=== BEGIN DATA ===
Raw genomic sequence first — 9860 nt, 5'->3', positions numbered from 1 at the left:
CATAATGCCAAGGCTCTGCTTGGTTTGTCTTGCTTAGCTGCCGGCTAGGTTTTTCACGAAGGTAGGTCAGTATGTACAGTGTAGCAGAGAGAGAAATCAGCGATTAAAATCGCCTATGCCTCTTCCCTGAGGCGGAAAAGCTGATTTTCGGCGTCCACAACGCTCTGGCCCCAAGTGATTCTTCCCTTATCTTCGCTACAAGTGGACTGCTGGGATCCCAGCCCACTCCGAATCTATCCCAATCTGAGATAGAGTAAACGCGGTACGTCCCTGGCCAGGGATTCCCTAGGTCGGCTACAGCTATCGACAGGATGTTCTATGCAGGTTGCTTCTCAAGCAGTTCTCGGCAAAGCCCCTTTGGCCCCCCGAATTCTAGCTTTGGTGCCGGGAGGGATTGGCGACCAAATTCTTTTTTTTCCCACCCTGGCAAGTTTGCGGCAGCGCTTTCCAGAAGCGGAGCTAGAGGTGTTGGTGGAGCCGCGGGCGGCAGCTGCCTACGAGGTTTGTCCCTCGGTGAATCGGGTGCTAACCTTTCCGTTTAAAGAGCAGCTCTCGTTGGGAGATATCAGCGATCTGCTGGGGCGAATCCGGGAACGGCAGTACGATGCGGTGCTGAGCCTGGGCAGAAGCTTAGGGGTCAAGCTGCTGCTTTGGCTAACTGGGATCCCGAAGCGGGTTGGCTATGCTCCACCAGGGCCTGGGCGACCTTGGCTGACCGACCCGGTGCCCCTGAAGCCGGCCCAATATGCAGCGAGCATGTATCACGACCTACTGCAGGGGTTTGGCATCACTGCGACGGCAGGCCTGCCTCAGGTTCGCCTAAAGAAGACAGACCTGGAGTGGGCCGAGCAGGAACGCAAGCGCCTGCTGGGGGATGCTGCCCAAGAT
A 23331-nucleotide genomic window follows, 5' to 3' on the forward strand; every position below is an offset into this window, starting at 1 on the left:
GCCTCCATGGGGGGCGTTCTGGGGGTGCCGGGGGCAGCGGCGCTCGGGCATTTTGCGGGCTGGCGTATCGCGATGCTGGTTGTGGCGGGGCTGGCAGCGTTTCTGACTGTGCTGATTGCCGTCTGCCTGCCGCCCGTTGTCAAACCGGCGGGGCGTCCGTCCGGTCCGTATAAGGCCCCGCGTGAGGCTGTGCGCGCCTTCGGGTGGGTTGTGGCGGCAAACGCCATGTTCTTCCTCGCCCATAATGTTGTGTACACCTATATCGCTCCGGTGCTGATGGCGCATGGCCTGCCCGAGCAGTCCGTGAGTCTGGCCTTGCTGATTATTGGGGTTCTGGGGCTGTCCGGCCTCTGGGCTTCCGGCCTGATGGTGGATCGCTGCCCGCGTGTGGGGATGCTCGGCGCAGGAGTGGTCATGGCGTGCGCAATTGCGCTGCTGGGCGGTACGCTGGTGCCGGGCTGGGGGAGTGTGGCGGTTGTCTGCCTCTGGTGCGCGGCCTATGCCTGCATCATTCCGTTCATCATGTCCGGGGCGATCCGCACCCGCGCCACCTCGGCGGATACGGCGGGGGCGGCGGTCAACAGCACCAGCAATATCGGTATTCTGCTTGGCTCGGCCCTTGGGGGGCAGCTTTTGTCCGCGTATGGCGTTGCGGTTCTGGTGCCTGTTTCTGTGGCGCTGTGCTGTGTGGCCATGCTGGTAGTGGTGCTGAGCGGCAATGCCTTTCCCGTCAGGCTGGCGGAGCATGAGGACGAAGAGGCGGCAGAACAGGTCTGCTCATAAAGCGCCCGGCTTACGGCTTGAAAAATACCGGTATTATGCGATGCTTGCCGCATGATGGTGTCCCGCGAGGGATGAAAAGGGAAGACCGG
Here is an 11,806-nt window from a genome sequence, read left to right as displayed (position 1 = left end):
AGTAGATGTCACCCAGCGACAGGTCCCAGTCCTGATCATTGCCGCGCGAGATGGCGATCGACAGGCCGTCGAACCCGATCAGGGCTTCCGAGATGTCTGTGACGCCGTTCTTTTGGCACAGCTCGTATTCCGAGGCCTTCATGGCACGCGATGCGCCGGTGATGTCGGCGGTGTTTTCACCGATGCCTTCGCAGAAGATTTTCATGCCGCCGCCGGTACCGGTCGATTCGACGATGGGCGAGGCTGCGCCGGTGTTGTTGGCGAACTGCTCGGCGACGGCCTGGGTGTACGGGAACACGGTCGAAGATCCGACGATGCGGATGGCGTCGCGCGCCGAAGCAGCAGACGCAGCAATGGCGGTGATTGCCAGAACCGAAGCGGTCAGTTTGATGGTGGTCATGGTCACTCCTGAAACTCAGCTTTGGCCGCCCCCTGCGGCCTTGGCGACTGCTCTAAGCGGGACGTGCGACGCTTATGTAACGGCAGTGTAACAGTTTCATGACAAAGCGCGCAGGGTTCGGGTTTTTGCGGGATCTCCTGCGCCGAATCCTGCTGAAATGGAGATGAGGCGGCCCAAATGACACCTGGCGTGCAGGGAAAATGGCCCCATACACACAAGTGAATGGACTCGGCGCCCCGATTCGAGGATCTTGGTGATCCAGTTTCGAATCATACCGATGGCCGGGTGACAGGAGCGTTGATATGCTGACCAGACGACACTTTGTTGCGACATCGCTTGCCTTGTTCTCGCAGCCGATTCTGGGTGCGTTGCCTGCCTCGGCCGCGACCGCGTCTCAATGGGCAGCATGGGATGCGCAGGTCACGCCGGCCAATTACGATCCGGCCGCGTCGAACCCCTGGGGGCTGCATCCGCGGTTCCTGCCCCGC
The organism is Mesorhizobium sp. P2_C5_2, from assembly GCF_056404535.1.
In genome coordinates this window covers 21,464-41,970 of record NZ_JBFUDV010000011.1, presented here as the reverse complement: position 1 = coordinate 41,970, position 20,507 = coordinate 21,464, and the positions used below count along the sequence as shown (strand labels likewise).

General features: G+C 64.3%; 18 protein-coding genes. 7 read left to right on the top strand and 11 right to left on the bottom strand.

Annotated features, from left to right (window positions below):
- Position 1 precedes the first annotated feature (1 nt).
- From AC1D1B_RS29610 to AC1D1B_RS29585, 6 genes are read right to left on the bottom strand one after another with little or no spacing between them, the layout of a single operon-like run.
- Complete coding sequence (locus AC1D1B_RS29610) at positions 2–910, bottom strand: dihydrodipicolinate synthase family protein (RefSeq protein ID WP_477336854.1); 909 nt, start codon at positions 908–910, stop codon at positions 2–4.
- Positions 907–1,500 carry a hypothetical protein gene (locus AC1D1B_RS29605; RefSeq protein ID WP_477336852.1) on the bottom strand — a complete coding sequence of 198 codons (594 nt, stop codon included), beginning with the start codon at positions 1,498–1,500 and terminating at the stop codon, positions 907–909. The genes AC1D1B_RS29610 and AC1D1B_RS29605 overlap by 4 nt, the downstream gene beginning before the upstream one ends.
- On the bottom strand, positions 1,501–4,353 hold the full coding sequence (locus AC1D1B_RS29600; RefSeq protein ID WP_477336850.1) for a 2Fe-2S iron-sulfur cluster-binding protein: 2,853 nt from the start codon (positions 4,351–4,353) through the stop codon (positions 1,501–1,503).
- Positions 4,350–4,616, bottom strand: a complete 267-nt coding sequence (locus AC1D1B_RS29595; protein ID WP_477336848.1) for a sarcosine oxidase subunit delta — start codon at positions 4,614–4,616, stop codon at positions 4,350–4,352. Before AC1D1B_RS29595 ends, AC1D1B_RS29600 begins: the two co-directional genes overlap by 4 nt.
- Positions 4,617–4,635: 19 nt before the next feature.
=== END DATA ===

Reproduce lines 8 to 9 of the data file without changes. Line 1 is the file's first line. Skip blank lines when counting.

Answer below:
In genome coordinates this window covers 21,464-41,970 of record NZ_JBFUDV010000011.1, presented here as the reverse complement: position 1 = coordinate 41,970, position 20,507 = coordinate 21,464, and the positions used below count along the sequence as shown (strand labels likewise).

General features: G+C 64.3%; 18 protein-coding genes. 7 read left to right on the top strand and 11 right to left on the bottom strand.